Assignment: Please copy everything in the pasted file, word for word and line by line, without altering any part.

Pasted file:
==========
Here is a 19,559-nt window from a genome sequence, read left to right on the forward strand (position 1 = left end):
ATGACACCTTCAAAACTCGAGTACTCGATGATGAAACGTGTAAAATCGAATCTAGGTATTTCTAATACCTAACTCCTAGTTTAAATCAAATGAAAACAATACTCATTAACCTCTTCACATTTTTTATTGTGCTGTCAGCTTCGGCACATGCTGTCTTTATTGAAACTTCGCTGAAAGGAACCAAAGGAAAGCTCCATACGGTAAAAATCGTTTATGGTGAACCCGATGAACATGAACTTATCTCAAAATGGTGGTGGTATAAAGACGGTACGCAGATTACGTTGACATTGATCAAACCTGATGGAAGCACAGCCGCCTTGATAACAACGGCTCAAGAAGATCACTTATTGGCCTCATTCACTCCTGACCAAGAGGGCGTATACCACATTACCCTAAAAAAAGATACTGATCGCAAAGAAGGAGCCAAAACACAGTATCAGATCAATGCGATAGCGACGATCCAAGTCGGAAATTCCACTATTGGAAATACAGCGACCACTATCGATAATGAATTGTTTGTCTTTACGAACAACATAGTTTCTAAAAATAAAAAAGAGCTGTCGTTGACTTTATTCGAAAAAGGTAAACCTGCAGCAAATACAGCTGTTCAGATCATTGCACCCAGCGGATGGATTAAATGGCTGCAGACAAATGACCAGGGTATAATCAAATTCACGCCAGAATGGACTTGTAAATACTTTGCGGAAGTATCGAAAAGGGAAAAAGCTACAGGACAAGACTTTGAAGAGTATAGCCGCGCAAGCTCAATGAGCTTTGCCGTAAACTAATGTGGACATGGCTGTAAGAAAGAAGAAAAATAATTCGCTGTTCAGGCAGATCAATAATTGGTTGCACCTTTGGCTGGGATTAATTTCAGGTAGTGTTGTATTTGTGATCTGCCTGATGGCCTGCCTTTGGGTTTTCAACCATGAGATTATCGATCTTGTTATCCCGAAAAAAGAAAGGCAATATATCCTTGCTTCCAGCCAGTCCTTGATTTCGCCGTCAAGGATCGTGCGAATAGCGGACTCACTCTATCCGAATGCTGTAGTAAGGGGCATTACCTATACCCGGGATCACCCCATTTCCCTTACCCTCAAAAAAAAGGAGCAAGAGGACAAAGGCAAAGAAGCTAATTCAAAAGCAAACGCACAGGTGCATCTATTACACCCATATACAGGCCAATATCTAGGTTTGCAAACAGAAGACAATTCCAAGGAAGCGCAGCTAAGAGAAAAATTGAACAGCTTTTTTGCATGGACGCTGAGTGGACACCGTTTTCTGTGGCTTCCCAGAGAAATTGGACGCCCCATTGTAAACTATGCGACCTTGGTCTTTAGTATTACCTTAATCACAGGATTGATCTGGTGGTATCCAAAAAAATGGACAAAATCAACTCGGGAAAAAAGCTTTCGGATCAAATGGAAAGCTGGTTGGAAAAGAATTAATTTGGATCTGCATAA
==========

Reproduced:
Here is a 19,559-nt window from a genome sequence, read left to right on the forward strand (position 1 = left end):
ATGACACCTTCAAAACTCGAGTACTCGATGATGAAACGTGTAAAATCGAATCTAGGTATTTCTAATACCTAACTCCTAGTTTAAATCAAATGAAAACAATACTCATTAACCTCTTCACATTTTTTATTGTGCTGTCAGCTTCGGCACATGCTGTCTTTATTGAAACTTCGCTGAAAGGAACCAAAGGAAAGCTCCATACGGTAAAAATCGTTTATGGTGAACCCGATGAACATGAACTTATCTCAAAATGGTGGTGGTATAAAGACGGTACGCAGATTACGTTGACATTGATCAAACCTGATGGAAGCACAGCCGCCTTGATAACAACGGCTCAAGAAGATCACTTATTGGCCTCATTCACTCCTGACCAAGAGGGCGTATACCACATTACCCTAAAAAAAGATACTGATCGCAAAGAAGGAGCCAAAACACAGTATCAGATCAATGCGATAGCGACGATCCAAGTCGGAAATTCCACTATTGGAAATACAGCGACCACTATCGATAATGAATTGTTTGTCTTTACGAACAACATAGTTTCTAAAAATAAAAAAGAGCTGTCGTTGACTTTATTCGAAAAAGGTAAACCTGCAGCAAATACAGCTGTTCAGATCATTGCACCCAGCGGATGGATTAAATGGCTGCAGACAAATGACCAGGGTATAATCAAATTCACGCCAGAATGGACTTGTAAATACTTTGCGGAAGTATCGAAAAGGGAAAAAGCTACAGGACAAGACTTTGAAGAGTATAGCCGCGCAAGCTCAATGAGCTTTGCCGTAAACTAATGTGGACATGGCTGTAAGAAAGAAGAAAAATAATTCGCTGTTCAGGCAGATCAATAATTGGTTGCACCTTTGGCTGGGATTAATTTCAGGTAGTGTTGTATTTGTGATCTGCCTGATGGCCTGCCTTTGGGTTTTCAACCATGAGATTATCGATCTTGTTATCCCGAAAAAAGAAAGGCAATATATCCTTGCTTCCAGCCAGTCCTTGATTTCGCCGTCAAGGATCGTGCGAATAGCGGACTCACTCTATCCGAATGCTGTAGTAAGGGGCATTACCTATACCCGGGATCACCCCATTTCCCTTACCCTCAAAAAAAAGGAGCAAGAGGACAAAGGCAAAGAAGCTAATTCAAAAGCAAACGCACAGGTGCATCTATTACACCCATATACAGGCCAATATCTAGGTTTGCAAACAGAAGACAATTCCAAGGAAGCGCAGCTAAGAGAAAAATTGAACAGCTTTTTTGCATGGACGCTGAGTGGACACCGTTTTCTGTGGCTTCCCAGAGAAATTGGACGCCCCATTGTAAACTATGCGACCTTGGTCTTTAGTATTACCTTAATCACAGGATTGATCTGGTGGTATCCAAAAAAATGGACAAAATCAACTCGGGAAAAAAGCTTTCGGATCAAATGGAAAGCTGGTTGGAAAAGAATTAATTTGGATCTGCATAA